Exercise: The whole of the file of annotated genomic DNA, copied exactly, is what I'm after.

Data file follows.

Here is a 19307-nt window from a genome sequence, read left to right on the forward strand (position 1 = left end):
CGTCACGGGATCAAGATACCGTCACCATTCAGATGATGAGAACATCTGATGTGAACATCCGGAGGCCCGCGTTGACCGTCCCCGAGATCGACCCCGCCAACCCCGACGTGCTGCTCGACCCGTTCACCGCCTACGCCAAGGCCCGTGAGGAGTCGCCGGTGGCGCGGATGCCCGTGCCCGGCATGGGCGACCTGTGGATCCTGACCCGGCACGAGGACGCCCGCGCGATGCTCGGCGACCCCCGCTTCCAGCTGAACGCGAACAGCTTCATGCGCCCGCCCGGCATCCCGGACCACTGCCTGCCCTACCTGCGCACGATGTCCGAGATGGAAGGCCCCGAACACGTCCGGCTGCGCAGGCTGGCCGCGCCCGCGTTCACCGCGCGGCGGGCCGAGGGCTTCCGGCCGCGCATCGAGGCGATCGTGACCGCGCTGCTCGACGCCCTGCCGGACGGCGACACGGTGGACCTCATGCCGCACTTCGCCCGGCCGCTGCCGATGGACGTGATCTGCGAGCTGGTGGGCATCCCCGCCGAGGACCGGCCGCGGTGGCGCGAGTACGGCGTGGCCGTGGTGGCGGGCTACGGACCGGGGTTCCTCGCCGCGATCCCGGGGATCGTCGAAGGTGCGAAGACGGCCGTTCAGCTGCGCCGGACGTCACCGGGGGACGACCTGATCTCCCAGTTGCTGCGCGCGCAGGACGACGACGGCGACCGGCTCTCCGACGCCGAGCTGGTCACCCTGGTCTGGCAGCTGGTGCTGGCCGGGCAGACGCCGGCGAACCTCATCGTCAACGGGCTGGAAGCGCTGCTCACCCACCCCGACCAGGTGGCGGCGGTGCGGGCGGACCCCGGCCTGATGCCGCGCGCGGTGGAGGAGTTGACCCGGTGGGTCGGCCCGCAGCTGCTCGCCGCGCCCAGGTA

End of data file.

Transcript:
Here is a 19307-nt window from a genome sequence, read left to right on the forward strand (position 1 = left end):
CGTCACGGGATCAAGATACCGTCACCATTCAGATGATGAGAACATCTGATGTGAACATCCGGAGGCCCGCGTTGACCGTCCCCGAGATCGACCCCGCCAACCCCGACGTGCTGCTCGACCCGTTCACCGCCTACGCCAAGGCCCGTGAGGAGTCGCCGGTGGCGCGGATGCCCGTGCCCGGCATGGGCGACCTGTGGATCCTGACCCGGCACGAGGACGCCCGCGCGATGCTCGGCGACCCCCGCTTCCAGCTGAACGCGAACAGCTTCATGCGCCCGCCCGGCATCCCGGACCACTGCCTGCCCTACCTGCGCACGATGTCCGAGATGGAAGGCCCCGAACACGTCCGGCTGCGCAGGCTGGCCGCGCCCGCGTTCACCGCGCGGCGGGCCGAGGGCTTCCGGCCGCGCATCGAGGCGATCGTGACCGCGCTGCTCGACGCCCTGCCGGACGGCGACACGGTGGACCTCATGCCGCACTTCGCCCGGCCGCTGCCGATGGACGTGATCTGCGAGCTGGTGGGCATCCCCGCCGAGGACCGGCCGCGGTGGCGCGAGTACGGCGTGGCCGTGGTGGCGGGCTACGGACCGGGGTTCCTCGCCGCGATCCCGGGGATCGTCGAAGGTGCGAAGACGGCCGTTCAGCTGCGCCGGACGTCACCGGGGGACGACCTGATCTCCCAGTTGCTGCGCGCGCAGGACGACGACGGCGACCGGCTCTCCGACGCCGAGCTGGTCACCCTGGTCTGGCAGCTGGTGCTGGCCGGGCAGACGCCGGCGAACCTCATCGTCAACGGGCTGGAAGCGCTGCTCACCCACCCCGACCAGGTGGCGGCGGTGCGGGCGGACCCCGGCCTGATGCCGCGCGCGGTGGAGGAGTTGACCCGGTGGGTCGGCCCGCAGCTGCTCGCCGCGCCCAGGTA